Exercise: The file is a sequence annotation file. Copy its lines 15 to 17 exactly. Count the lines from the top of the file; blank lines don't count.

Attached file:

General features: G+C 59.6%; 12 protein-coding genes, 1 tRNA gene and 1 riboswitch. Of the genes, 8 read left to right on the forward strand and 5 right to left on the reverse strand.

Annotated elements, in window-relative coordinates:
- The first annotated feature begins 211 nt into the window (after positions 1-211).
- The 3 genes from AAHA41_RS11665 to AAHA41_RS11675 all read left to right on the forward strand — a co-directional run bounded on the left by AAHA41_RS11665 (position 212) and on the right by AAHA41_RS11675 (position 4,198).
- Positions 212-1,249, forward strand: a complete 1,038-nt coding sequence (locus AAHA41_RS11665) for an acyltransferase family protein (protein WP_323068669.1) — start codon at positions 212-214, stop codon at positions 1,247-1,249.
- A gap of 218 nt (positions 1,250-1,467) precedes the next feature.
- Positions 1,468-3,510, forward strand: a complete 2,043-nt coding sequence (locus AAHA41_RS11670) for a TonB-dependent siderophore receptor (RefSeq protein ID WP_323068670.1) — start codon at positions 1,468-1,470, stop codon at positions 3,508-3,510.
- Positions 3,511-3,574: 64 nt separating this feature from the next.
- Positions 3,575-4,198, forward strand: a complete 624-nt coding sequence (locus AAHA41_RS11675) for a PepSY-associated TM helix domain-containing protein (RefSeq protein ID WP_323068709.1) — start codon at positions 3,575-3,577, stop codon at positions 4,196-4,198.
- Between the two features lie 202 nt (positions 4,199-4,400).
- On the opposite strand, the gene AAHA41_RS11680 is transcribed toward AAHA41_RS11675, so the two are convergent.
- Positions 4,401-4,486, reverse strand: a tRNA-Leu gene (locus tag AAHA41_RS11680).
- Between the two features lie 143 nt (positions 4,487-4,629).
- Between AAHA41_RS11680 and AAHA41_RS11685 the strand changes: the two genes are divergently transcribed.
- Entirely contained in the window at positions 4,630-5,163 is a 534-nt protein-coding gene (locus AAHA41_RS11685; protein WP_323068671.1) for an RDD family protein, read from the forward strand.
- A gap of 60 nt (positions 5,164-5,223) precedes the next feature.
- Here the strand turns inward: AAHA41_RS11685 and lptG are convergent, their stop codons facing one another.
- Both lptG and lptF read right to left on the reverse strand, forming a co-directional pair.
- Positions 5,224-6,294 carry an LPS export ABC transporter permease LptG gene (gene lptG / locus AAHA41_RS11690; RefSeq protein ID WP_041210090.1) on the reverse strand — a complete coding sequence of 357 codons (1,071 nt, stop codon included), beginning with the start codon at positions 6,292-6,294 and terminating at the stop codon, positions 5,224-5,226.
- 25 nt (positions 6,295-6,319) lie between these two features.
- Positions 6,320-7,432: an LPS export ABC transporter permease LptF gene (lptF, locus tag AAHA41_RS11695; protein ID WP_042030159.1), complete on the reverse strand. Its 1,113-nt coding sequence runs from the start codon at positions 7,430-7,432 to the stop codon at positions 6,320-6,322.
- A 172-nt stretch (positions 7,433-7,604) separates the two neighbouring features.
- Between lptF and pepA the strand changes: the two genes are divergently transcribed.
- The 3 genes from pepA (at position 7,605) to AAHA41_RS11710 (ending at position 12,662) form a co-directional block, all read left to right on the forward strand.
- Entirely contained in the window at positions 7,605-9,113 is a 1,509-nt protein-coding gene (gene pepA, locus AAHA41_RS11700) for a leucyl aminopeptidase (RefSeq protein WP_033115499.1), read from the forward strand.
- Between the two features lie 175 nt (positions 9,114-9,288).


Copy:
- Entirely contained in the window at positions 4,630-5,163 is a 534-nt protein-coding gene (locus AAHA41_RS11685; protein WP_323068671.1) for an RDD family protein, read from the forward strand.
- A gap of 60 nt (positions 5,164-5,223) precedes the next feature.
- Here the strand turns inward: AAHA41_RS11685 and lptG are convergent, their stop codons facing one another.